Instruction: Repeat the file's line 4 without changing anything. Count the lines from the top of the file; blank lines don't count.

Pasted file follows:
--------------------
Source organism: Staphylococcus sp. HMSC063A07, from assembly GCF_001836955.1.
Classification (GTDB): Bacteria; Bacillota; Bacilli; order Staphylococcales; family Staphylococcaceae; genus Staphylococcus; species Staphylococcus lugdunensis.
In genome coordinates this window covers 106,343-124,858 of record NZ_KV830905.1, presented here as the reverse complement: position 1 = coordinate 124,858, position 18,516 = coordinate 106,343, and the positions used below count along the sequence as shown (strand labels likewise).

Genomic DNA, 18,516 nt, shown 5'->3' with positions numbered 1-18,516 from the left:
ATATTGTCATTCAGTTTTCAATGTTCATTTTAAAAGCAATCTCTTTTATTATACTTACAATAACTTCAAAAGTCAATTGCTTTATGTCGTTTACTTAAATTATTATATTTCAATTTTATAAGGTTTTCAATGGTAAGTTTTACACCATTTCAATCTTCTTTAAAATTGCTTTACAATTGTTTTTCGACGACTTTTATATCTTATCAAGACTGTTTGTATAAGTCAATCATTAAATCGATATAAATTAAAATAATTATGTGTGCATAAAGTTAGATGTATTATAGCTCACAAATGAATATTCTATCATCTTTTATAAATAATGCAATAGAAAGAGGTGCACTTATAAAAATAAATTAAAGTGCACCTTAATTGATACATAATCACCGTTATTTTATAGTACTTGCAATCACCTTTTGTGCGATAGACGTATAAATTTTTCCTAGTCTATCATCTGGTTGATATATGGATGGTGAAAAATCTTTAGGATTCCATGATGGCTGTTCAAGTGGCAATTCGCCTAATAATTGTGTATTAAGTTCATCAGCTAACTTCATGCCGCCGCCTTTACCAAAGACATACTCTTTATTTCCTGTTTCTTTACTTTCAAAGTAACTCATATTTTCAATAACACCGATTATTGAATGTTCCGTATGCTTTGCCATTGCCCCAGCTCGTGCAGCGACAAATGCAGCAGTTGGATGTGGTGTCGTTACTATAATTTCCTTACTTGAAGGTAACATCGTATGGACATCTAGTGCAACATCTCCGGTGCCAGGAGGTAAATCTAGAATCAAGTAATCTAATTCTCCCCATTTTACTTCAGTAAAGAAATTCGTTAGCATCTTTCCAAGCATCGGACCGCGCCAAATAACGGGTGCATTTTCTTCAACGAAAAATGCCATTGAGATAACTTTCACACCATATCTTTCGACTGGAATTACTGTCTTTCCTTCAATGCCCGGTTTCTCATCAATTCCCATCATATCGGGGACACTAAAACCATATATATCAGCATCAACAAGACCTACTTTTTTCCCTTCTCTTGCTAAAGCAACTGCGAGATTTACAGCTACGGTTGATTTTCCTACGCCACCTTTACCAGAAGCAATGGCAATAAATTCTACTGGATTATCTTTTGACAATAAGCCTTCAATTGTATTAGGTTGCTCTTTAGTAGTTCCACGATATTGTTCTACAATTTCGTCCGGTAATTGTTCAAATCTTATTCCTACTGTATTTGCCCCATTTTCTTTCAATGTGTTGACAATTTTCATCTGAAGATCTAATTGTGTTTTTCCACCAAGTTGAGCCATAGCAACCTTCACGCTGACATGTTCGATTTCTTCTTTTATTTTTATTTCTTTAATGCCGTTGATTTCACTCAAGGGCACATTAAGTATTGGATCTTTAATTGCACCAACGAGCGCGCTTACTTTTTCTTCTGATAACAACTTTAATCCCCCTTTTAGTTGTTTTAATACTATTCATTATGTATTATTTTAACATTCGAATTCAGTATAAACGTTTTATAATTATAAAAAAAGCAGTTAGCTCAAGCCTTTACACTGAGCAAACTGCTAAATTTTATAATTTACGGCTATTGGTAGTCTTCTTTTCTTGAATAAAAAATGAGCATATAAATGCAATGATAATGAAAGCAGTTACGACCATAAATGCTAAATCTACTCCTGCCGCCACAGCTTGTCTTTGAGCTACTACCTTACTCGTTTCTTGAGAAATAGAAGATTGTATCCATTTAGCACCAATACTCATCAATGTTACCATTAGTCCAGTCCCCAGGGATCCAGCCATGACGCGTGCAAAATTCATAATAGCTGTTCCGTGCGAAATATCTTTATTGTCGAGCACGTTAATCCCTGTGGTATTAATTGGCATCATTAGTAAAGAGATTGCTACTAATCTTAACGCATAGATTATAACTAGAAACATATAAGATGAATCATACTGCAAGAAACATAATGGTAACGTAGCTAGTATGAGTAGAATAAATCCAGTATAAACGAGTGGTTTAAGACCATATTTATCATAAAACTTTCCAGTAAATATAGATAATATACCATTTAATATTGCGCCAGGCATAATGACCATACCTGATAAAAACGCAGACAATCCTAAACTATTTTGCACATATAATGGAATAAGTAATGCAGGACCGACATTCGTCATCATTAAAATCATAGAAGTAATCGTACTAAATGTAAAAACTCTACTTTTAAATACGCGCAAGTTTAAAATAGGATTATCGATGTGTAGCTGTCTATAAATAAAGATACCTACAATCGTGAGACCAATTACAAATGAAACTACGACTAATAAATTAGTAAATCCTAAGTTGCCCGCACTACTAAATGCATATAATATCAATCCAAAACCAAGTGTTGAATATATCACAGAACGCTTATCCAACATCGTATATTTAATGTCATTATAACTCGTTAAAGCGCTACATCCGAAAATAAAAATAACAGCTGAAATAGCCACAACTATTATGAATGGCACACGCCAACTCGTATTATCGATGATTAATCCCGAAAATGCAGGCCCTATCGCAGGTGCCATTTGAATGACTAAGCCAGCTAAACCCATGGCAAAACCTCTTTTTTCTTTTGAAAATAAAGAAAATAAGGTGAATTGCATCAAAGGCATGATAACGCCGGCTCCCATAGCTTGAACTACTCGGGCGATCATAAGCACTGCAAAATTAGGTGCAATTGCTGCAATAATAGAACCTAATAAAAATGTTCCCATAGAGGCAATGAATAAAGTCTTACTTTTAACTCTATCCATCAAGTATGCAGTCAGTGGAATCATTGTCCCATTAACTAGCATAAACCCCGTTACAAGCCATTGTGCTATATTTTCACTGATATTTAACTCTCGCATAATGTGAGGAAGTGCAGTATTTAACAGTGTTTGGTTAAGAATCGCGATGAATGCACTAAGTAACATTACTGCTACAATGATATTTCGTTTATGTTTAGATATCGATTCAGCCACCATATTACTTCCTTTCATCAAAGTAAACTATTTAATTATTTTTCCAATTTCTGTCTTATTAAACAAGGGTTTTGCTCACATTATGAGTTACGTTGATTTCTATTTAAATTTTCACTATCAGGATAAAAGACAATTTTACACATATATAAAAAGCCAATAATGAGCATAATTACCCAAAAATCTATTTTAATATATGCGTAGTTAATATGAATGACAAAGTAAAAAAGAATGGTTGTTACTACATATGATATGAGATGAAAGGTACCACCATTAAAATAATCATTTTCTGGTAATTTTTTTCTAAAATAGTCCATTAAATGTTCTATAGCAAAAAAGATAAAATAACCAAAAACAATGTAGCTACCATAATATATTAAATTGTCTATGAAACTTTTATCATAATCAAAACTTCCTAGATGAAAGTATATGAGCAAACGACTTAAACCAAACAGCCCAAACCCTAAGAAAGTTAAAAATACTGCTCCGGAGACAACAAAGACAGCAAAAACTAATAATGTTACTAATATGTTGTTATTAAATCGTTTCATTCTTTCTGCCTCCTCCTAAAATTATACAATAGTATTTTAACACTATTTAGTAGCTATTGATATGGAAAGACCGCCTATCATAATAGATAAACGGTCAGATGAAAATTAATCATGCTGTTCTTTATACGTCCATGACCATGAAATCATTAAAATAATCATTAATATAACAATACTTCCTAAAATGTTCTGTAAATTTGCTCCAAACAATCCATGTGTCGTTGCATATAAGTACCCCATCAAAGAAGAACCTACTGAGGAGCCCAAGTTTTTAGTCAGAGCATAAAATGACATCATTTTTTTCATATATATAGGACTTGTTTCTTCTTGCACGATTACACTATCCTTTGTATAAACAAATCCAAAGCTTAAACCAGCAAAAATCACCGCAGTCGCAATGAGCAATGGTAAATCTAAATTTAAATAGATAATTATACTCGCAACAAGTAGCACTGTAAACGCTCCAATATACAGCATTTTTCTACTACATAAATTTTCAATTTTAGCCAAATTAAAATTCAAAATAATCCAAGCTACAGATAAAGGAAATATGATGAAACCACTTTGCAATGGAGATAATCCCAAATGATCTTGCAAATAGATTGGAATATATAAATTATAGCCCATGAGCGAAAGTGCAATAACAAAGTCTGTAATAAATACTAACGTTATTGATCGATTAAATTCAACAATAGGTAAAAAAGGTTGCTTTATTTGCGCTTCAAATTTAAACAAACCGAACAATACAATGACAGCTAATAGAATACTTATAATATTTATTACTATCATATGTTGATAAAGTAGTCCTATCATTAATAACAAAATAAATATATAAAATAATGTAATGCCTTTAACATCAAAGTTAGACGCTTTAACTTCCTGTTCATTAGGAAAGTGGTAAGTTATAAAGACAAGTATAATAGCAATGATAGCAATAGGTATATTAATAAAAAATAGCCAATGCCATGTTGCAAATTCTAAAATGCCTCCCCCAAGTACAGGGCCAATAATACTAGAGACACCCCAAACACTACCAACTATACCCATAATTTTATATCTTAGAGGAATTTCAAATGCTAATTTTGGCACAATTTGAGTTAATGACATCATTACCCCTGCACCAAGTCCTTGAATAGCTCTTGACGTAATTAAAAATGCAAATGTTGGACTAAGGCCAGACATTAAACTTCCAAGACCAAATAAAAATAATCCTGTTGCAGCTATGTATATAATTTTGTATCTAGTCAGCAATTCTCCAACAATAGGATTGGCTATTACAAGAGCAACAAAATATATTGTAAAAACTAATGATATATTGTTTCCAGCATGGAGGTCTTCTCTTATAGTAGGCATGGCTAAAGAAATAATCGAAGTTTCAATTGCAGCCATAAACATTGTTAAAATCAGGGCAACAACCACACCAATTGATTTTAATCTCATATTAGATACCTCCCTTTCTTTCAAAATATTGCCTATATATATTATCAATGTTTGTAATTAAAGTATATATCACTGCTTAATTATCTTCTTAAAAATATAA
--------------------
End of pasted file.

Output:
Genomic DNA, 18,516 nt, shown 5'->3' with positions numbered 1-18,516 from the left: